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Re: Use of the word "Goodnight" when passing ATC zones
« Reply #13 on: March 21, 2014, 03:28:35 PM »
Ten four, good buddy.

Offline joeyb747

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Re: Use of the word "Goodnight" when passing ATC zones
« Reply #14 on: March 22, 2014, 11:58:55 AM »
Anyone know the context of this quote?  I'm assuming it was a 'radar service, terminated contact enroute communication type, but I can not confirm via CNN or even Google.

Anyone know?

According to the copy of the translated transcript released by the Daily Telegraph, the hand-off went like this:

01:19:24 ATC: "Malaysia 370, please contact Hu Chi Minh City 120.9, good night."

01:19:29 MH370: "All right, good night."

This transcript has not been authenticated by Malaysia Airlines or the government at this point.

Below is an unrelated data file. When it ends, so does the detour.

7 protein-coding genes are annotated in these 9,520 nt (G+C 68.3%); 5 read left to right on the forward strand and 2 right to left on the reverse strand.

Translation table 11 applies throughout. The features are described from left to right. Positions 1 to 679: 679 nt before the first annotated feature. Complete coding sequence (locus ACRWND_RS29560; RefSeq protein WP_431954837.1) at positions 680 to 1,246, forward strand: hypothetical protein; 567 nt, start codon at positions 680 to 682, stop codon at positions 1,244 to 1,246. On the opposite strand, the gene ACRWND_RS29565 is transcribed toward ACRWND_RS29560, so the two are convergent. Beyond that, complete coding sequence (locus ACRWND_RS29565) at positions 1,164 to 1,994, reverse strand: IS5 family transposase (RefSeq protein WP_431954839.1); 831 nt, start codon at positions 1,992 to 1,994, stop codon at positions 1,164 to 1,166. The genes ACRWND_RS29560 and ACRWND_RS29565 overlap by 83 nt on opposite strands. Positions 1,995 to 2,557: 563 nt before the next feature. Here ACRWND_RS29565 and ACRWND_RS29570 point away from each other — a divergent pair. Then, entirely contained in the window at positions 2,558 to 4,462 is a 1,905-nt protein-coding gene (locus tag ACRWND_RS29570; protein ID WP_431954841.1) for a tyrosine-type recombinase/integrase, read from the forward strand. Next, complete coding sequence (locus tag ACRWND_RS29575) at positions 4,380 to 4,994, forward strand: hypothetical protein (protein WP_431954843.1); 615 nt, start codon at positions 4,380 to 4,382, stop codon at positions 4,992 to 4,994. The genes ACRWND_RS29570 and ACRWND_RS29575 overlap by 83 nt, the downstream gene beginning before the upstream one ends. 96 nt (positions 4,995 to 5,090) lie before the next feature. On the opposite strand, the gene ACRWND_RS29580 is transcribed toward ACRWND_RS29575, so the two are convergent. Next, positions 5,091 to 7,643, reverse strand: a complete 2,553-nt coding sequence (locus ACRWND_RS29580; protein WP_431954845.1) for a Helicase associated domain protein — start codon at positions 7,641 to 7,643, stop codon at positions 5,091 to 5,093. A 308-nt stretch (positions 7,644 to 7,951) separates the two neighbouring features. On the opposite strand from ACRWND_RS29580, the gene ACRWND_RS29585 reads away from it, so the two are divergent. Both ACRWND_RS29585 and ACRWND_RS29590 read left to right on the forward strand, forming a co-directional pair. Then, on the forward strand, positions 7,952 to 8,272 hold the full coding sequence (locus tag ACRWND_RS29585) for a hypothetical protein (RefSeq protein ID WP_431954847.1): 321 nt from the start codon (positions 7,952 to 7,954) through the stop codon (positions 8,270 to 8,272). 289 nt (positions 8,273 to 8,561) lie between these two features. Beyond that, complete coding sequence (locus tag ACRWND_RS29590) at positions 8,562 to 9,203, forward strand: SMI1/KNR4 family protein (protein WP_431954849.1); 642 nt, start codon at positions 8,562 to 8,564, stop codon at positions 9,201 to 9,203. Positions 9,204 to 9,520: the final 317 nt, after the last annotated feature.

http://www.telegraph.co.uk/news/worldnews/asia/malaysia/10716042/Malaysia-Airlines-MH370-March-21-as-it-happened.html

A buddy of mine and I have a disagreement over the usage of "Goodnight" when being handed off. I have used this and have heard it used hundreds of times. My friend Kevin asserts that the official hand off is "Roger Out"

I've heard some crazy hand-offs ("See ya", "Switching", "Merry Christmas", "Mele Kalikimaka", "Catch you on the flip", Guuday Mate", etc...), none of which are "OFFICIAL",  but "Roger Out" is defiantly not an "official" hand-off. Walky-talky, maybe...   8-)

Rick108 gives a great example of an "OFFICIAL" hand-off:

ATC: United 23 contact Podunk Center on 123.4
Pilot: 123.4 United 23, Goodnight (or "so long" or "see ya", etc.)

MH 370 left out the call sign and the center frequency they were given. Had they said "All right, 120.9, Malaysia 370, Good night", the hand-off would have been 100% "official". I see nothing out of the "ordinary" with "all right, good night". A bit casual, yes. Out of the "ordinary", no.
« Last Edit: March 22, 2014, 12:03:02 PM by joeyb747 »

Offline dgarley

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Re: Use of the word "Goodnight" when passing ATC zones
« Reply #15 on: March 24, 2014, 11:14:30 AM »